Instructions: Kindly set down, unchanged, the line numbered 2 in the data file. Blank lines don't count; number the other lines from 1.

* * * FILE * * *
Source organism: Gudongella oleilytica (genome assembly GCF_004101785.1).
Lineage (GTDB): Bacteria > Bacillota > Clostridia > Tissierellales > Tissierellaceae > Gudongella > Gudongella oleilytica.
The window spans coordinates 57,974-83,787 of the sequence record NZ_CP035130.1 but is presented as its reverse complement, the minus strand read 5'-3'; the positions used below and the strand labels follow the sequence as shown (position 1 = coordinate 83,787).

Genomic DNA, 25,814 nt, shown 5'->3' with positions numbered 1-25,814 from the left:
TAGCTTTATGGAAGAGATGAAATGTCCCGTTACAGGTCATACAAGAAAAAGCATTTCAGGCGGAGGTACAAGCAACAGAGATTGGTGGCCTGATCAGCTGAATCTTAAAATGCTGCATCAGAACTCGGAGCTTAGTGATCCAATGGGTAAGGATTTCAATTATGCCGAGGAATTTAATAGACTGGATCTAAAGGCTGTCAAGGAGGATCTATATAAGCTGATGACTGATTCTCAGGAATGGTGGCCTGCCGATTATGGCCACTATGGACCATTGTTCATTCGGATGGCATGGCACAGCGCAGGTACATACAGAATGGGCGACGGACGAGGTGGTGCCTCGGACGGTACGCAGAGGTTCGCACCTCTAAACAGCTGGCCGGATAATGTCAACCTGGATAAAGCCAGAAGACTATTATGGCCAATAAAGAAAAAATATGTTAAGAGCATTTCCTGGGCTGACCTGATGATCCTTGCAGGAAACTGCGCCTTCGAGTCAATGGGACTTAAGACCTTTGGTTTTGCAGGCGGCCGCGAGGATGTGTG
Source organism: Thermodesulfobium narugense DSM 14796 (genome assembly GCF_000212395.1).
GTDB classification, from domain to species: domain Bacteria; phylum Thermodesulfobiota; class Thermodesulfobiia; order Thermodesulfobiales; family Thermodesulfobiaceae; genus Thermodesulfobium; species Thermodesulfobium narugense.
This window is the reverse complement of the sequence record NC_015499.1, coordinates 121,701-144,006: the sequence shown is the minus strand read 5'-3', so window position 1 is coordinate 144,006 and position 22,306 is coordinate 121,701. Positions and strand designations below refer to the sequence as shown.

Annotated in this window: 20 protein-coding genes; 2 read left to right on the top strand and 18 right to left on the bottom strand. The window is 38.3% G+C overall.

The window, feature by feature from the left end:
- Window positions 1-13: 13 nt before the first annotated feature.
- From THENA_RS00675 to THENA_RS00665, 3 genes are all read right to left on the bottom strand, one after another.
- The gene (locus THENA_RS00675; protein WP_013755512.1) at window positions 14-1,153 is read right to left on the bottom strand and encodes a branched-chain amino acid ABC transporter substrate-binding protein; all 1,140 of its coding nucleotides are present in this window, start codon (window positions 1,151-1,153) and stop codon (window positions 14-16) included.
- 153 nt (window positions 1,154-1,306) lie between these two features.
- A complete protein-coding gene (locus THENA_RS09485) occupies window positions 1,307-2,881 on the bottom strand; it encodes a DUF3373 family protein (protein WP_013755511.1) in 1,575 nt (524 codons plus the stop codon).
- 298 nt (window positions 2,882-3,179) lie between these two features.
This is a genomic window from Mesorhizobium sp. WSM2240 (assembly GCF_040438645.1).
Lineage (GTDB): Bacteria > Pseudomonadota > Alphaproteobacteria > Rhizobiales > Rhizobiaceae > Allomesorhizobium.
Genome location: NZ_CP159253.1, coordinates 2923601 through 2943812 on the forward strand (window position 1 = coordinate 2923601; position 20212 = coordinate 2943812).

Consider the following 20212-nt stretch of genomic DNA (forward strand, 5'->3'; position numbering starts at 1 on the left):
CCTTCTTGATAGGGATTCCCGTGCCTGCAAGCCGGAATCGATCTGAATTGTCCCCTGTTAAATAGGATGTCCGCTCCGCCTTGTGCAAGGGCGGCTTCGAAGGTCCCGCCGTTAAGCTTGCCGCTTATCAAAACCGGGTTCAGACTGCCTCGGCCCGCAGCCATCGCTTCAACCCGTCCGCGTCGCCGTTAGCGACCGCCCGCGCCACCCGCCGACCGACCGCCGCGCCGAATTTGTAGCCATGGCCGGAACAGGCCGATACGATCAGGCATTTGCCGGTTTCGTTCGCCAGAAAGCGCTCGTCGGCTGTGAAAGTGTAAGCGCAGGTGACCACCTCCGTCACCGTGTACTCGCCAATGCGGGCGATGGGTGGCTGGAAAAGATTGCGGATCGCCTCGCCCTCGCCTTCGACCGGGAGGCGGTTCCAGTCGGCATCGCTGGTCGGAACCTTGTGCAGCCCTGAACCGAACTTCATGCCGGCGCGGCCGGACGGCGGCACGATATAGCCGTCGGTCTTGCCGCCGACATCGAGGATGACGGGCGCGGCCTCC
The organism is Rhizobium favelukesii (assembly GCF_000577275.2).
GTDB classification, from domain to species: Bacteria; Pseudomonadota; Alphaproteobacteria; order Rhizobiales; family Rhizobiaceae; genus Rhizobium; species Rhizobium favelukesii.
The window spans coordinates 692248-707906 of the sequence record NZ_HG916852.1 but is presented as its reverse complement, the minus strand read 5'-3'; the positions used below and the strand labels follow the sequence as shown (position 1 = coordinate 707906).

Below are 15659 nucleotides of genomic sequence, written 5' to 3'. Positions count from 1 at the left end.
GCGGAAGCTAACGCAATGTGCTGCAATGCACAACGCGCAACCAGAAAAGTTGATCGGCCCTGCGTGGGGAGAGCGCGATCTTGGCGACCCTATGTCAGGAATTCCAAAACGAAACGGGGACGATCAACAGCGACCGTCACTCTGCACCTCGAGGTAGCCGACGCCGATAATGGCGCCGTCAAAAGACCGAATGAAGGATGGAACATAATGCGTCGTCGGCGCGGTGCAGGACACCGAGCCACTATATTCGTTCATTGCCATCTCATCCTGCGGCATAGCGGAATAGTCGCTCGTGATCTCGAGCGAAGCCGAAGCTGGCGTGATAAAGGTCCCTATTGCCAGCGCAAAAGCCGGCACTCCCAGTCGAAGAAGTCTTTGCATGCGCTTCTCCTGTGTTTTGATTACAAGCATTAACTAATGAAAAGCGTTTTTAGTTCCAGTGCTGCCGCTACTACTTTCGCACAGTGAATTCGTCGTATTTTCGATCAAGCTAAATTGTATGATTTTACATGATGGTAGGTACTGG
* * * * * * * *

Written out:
Lineage (GTDB): Bacteria > Bacillota > Clostridia > Tissierellales > Tissierellaceae > Gudongella > Gudongella oleilytica.